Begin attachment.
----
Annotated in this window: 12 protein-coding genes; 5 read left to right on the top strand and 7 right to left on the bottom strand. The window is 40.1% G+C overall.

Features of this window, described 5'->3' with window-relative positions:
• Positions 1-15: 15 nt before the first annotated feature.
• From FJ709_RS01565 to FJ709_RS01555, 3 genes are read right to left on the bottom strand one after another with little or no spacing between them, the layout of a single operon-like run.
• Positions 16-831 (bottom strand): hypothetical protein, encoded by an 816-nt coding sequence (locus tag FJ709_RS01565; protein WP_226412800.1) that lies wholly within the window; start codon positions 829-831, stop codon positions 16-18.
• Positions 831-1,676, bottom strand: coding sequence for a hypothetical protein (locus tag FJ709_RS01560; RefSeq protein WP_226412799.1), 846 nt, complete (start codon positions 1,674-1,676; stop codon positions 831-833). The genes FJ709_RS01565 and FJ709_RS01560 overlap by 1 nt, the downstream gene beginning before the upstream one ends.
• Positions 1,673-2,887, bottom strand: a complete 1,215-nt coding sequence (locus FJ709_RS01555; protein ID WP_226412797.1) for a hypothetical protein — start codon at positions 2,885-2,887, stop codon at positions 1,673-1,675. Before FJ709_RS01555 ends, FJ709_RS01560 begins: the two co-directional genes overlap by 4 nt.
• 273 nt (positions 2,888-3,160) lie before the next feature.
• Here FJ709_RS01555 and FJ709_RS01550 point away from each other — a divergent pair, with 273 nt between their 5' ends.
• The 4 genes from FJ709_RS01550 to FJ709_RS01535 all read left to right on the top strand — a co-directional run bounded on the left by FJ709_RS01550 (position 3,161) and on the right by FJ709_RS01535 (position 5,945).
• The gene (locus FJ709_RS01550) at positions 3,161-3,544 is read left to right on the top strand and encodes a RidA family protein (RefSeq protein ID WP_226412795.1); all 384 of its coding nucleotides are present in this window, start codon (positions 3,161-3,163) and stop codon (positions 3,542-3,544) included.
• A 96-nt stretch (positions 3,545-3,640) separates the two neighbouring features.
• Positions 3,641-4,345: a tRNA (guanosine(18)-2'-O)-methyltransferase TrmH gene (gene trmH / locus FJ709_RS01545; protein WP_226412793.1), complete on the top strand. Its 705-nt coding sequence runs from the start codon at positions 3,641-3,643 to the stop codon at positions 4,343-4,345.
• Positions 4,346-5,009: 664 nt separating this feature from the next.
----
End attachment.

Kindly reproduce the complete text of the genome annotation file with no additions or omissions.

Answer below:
Annotated in this window: 12 protein-coding genes; 5 read left to right on the top strand and 7 right to left on the bottom strand. The window is 40.1% G+C overall.

Features of this window, described 5'->3' with window-relative positions:
• Positions 1-15: 15 nt before the first annotated feature.
• From FJ709_RS01565 to FJ709_RS01555, 3 genes are read right to left on the bottom strand one after another with little or no spacing between them, the layout of a single operon-like run.
• Positions 16-831 (bottom strand): hypothetical protein, encoded by an 816-nt coding sequence (locus tag FJ709_RS01565; protein WP_226412800.1) that lies wholly within the window; start codon positions 829-831, stop codon positions 16-18.
• Positions 831-1,676, bottom strand: coding sequence for a hypothetical protein (locus tag FJ709_RS01560; RefSeq protein WP_226412799.1), 846 nt, complete (start codon positions 1,674-1,676; stop codon positions 831-833). The genes FJ709_RS01565 and FJ709_RS01560 overlap by 1 nt, the downstream gene beginning before the upstream one ends.
• Positions 1,673-2,887, bottom strand: a complete 1,215-nt coding sequence (locus FJ709_RS01555; protein ID WP_226412797.1) for a hypothetical protein — start codon at positions 2,885-2,887, stop codon at positions 1,673-1,675. Before FJ709_RS01555 ends, FJ709_RS01560 begins: the two co-directional genes overlap by 4 nt.
• 273 nt (positions 2,888-3,160) lie before the next feature.
• Here FJ709_RS01555 and FJ709_RS01550 point away from each other — a divergent pair, with 273 nt between their 5' ends.
• The 4 genes from FJ709_RS01550 to FJ709_RS01535 all read left to right on the top strand — a co-directional run bounded on the left by FJ709_RS01550 (position 3,161) and on the right by FJ709_RS01535 (position 5,945).
• The gene (locus FJ709_RS01550) at positions 3,161-3,544 is read left to right on the top strand and encodes a RidA family protein (RefSeq protein ID WP_226412795.1); all 384 of its coding nucleotides are present in this window, start codon (positions 3,161-3,163) and stop codon (positions 3,542-3,544) included.
• A 96-nt stretch (positions 3,545-3,640) separates the two neighbouring features.
• Positions 3,641-4,345: a tRNA (guanosine(18)-2'-O)-methyltransferase TrmH gene (gene trmH / locus FJ709_RS01545; protein WP_226412793.1), complete on the top strand. Its 705-nt coding sequence runs from the start codon at positions 3,641-3,643 to the stop codon at positions 4,343-4,345.
• Positions 4,346-5,009: 664 nt separating this feature from the next.